Sharad Raldiris
October 22, 2013

Given your author’s OCD tendencies, it was absolutely necessary to rework all of Project Shocker’s wiring. So we spent at least 50 hours removing every unnecessary circuit from each harness in order to make the wiring much easier to work on in the future. Weight loss from the wires we removed was negligible, but the end result was much cleaner. Most importantly, everything works! It is unusual to see a Fox Mustang with an SFI 25.2 chassis and functional power windows, power locks, power mirrors, and other accessories.

While we were performing routine fuel system maintenance, we called Aeromotive to inquire about filters and gaskets for our Aeromotive Stealth Eliminator fuel tank. We were pleasantly surprised to learn that Aeromotive updated the Stealth tank’s design to utilize a billet aluminum fuel pump hat which drops in from the top of the tank, rather than the previous tank’s rear sump mount which was visible from behind the car. This new Stealth tank features elaborate internal baffling similar to the ’03-’04 Cobra fuel tanks, so it supports 1,400 horsepower without fear of cavitation or vapor lock, while appearing totally stock externally. The new design fits right in with Project Shocker’s build philosophy of looking tame while packing a big punch, so we happily upgraded to the new Aeromotive tank.

Ever the stubborn mule, our pony car was plagued with numerous new car bugs. Despite our best efforts, we never did achieve the ceremonial first startup, so we admitted defeat and left it with The Horse Whisperer, Tim “Ike” Eichhorn at Mustang Performance Racing in Boynton Beach, Florida. As it turned out, a minor electrical problem prevented the big Windsor from firing up while cranking the starter. Unfortunately, your overzealous author kept right on cranking which ultimately caused it to fuel-wash the cylinders and destroy the piston ring seal. It was one simple, but expensive lesson learned. Ike tore apart the brand-new engine, performed the necessary repairs, and dropped it back into the Shocker. Next, he went over the car from front to back, in order to ensure that no other rookie mistakes on our part would prevent the car from running perfectly. When Ike called us to swing by MPR for the ceremonial first start up we were skeptical, but sure enough the car fired right up, and boy did it sound angry! In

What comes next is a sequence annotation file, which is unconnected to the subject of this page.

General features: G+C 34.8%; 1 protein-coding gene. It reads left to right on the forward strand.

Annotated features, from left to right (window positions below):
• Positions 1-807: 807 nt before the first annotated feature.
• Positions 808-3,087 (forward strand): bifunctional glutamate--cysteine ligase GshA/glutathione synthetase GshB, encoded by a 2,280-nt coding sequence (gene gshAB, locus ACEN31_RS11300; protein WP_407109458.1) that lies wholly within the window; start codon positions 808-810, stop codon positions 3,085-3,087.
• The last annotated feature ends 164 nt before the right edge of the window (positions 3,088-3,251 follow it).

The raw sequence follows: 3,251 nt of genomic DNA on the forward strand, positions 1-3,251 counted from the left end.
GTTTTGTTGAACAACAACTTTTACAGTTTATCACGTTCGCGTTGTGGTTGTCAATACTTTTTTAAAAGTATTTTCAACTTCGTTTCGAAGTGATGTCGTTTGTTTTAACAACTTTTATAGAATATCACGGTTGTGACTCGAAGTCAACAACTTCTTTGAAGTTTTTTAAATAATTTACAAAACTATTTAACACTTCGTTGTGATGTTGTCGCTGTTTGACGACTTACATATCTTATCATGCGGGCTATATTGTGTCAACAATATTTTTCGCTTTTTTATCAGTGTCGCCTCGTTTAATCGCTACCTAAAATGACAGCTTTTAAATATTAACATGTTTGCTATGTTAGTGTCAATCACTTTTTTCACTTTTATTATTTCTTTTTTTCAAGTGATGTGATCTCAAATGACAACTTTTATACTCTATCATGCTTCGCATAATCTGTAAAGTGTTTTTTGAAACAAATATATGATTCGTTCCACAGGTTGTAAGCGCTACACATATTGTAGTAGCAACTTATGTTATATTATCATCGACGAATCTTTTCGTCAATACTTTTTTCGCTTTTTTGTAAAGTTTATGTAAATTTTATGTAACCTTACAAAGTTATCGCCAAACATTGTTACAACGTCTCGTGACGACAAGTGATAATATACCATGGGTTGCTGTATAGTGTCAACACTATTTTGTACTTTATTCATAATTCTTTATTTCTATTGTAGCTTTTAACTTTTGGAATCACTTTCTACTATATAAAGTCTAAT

Once the first startup monkey was off of our backs, we went to work putting the rest of the car together. Although the Shocker is sporting only 48,000 original miles, many small parts disappeared during the build process. One such item was the original cowl vent grille. Thankfully, Latemodel Restoration hooked us up with a new cowl panel, along with several other items. With funds running low and deadlines looming near, an executive decision was made to cut Project Shocker’s stock hood to make room for the big-inch Windsor. Of course, we would prefer to run a cowl-induction hood, but Dremel cut off wheels are much cheaper. While this was considered a temporary solution, many people who have seen it in person have voiced their approval of our pseudo-shaker hood.

Moving onto the interior, we reinstalled most of the factory interior components. Another part which disappeared during the build process was the Shocker’s original steering column cover. Thankfully, Bart Tobener at MPS Auto Salvage came through with a replacement. Surprisingly cozy Kirkey seats and Simpson harnesses from Summit Racing Equipment replaced the factory pieces, while Chassis Engineering supplied the window net and parachute release cable kit. Notice the two buttons on our TCI Outlaw shifter. The top button activates both the TCI RollStop and the burnout rev limiter, while the bottom button activates our Dynamic C4’s transbrake and the two-step rev limiter. Once we install new black carpet and reinstall the sound system, this will be a great looking cockpit for such a serious machine.

Project Shocker looks fairly serious with the hatchback opened to reveal its Rogue Race Cars rollcage and Tig-Vision mini-tubs, but new carpet and a custom rear-seat delete will return the Shocker to its show-car standards.

We installed this Simpson Skyjacker parachute from Summit Racing Equipment and the battery cutoff switch in order to satisfy NHRA safety inspectors. However, both the parachute mount and the cutoff switch handle are easily removable for low-key street driving.

The 428ci Windsor sits taller and closer to the firewall than the 302 it replaced, so we had to fabricate new piping for the ProCharger system. Race Part Solutions supplied the silicone couplers, aluminum tubing, and dual-seal flex connector for the throttle body, as well as the bungs, fittings, and hoses for the PCV system. Admittedly, the throttle body inlet tube will look much better powdercoated black to match the Trick Flow intake and valve covers, but we’re waiting to powdercoat it until after we install the dual-nozzle methanol injection kit from Snow Performance. One important component which is not visible in this photo is the boost brace, also from RPS. It positively attaches the ProCharger to the discharge tube to ensure that the tube doesn’t separate from the blower at higher boost levels.

Although Project Shocker is in fact a street car and we still have an inlet air filter for our ProCharger F-1R, we are determined to squeeze every last bit of horsepower out of this 428 stroker, so we ordered an inlet bell from ProCharger. It is said to increase max boost by as much as 2 psi with no other changes, and we’ll take any advantage we can get! Any guesses on how much power Project Shocker will make on the dyno?

Speaking of the dyno, stay tuned to upcoming issues of 5.0 Mustang & Super Fords magazine to check out our installation of Holley’s high-tech Dominator EFI system along with a new MSD ignition system.